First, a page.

I agree with you entirely about the vacuity of the terms ‘New Atheist’ and ‘accomodationist.’ However, I think you’re wrong to blame Mooney for applying the ‘new atheist’ brand. A quick search shows that Myers has quite happily applied that label to himself many times. For example, look here where he writes

    The New Atheists have pointed out a problem. We are members of a liberal democracy, a political institution that requires a well-informed and engaged citizenry to function well.

    http://scienceblogs.com/pharyngula/2007/12/godless_liberal_is_not_an_oxym.php

    And it goes without saying that Myers and his followers are responsible for the ‘accomodationist’ label, which is basically just used as a tool for dismissing any kind of dissenting viewpoint. In this case ‘accomodating’ means doing anything the person using the term thinks is wrong, and it’s often used as a substitute for argument. Take, for example, this comment earlier on the thread, from Logicel:

    Can a book on which you have worked so long and hard be a waste of time? You bet. Dialogue? Nope, no real dialogue is happening as the result of your book, just the same accommodating stance that got us in trouble with these idiotic evolution deniers in the first place. Let’s hope that you don’t waste the rest of your lives being spineless accommodationists.

    See? No need to engage in any kind of substantive discussion–the label does all the work for you. Many people won’t like me pointing this out, but this is exactly the way all in-group slurs work–whether it’s ethnicity, sexual orientation, religious affiliation, etc. It brands people as ‘others’ for having innate, generic, poorly-specified characteristics without having to consider the possibility of a more nuanced continuum of states or beliefs. I’m not saying it’s as bad as being racist–I do have some sense of proportion–but the thinking behind it is just as lazy.

    So yes, by all means let’s stop using both terms–but I think you’re barking up the wrong tree if you want that to happen.

  72. Matt Penfold

    So say you. Again, are you envisioning review boards? Judges? Forced confessions?

    No. You seem to be one bringing those ideas up.

    So expression of any facet of religious belief demands that people be rudely confronted and demanded to defend themselves? So, when our Hindu lab manager makes any utterance that comes from her beliefs, I am to challenger her on it? Just like that? If one of my Christian colleagues says, “God bless” as a parting wish, I am to turn on her and demand her to justify her beliefs? Is that really your idea of civil behavior? Do you have any clue of what that does to the workplace? Do you have any idea of how rude and obnoxious that is? We in fact had a “New Atheist” who took that attitude for a while after deciding that he was a “New Atheist”, and he did as you suggest. He caused significant problems, started arguments, provoked major tension, and impacted productivity. He only stopped when he finally realized that no one wanted to interact with him, or even near him, and that that was a recipe for a failed graduate research experience.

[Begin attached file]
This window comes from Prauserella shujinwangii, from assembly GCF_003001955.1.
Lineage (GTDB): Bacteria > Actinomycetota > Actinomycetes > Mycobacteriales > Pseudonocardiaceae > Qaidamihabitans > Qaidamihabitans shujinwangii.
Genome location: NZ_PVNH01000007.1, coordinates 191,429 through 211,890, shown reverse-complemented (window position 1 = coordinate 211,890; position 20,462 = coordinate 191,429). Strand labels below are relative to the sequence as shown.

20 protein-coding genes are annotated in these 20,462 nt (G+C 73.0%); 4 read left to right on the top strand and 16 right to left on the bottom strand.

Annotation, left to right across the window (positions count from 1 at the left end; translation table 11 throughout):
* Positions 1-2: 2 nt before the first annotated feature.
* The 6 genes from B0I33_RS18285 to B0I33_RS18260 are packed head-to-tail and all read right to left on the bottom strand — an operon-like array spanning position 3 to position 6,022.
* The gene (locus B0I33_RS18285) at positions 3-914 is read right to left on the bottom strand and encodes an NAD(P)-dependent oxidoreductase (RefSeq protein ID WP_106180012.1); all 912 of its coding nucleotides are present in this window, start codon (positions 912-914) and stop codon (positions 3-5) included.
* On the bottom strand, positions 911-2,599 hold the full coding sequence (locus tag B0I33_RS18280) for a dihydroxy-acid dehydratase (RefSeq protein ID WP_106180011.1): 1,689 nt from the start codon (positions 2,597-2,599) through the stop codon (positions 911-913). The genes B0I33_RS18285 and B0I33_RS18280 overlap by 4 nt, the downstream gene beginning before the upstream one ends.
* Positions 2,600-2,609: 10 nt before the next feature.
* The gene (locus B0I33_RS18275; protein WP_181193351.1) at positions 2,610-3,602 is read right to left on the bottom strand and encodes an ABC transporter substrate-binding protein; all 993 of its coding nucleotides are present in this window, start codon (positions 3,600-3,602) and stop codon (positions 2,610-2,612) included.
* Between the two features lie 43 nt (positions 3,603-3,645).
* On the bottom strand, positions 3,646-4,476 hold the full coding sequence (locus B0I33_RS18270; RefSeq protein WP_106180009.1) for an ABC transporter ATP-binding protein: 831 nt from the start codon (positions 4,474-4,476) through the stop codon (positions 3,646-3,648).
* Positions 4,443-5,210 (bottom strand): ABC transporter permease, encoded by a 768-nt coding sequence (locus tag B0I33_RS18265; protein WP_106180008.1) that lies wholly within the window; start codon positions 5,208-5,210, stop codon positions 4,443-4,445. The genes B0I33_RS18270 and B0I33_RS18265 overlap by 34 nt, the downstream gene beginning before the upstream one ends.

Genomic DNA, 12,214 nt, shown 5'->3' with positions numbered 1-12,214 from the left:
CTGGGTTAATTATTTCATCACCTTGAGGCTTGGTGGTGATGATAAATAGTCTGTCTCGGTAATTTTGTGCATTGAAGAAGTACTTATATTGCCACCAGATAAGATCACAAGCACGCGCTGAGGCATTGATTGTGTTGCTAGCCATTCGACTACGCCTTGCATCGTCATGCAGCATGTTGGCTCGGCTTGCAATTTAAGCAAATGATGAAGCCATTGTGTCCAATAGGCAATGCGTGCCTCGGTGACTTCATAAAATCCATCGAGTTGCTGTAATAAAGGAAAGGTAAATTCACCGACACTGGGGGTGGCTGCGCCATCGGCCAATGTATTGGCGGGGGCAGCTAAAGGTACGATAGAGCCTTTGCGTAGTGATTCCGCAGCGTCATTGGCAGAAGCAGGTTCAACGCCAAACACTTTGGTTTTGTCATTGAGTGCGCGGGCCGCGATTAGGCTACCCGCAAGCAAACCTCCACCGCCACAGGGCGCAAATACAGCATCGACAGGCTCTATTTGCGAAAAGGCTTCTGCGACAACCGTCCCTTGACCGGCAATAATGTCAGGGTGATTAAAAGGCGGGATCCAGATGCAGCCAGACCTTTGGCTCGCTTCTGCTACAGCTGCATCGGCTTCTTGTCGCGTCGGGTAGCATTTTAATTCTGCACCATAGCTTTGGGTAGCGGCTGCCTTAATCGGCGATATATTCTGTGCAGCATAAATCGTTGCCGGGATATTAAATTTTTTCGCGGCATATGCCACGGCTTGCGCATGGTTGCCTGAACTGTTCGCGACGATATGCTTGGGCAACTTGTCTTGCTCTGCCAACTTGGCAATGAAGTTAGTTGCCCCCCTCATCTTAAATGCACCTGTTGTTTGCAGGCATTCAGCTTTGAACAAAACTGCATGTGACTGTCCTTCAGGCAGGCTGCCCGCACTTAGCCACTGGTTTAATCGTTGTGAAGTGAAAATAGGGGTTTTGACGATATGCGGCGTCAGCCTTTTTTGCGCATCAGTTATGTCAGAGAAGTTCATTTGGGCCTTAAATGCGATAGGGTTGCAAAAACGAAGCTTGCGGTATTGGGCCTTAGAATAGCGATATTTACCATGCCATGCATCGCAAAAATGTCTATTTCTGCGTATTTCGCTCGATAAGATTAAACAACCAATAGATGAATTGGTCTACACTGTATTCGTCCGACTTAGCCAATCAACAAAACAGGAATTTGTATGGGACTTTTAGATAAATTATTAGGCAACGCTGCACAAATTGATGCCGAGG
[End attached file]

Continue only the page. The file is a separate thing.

People cannot express their religious views and the demand those views not be challenged. Why should religious views be anymore exempt from criticism than views on alternative medicine, UFO’s, faeries etc ?

    Further, why should someone think it appropriate to express their religious views in the workplace ? That to me would be a degree of rudeness. It seems you only object to certain types of rudeness.

    I think the “New Atheists” should try to be good to others, not obnoxious, and tolerant that others don’t think as they do (and yet somehow manage to be productive members of society much worthy of respect and kindness), and most really prefer not to have zealots of any religious orientation in their face demanding they justify every facet of their mental lives to earn the others respect. Or, in general, as my great grandmother liked to be put it,”Don’t be ugly to people.”

    We would be happy to. Will you arrange it so we do not need to be so rude ? I will expect you stop religious people denying gays the right to marry, to stop opposing the right of women to have an abortion, to stop claiming that condom usage helps spread HIV and so on.

    If pointing out that denying human rights to people is wrong , and not caring that they become infected with HIV just so long as god is kept happy is being rude, then yes, I am rude. What is more I am proud of the fact. What is more I refuse to respect either those beliefs or those holding them.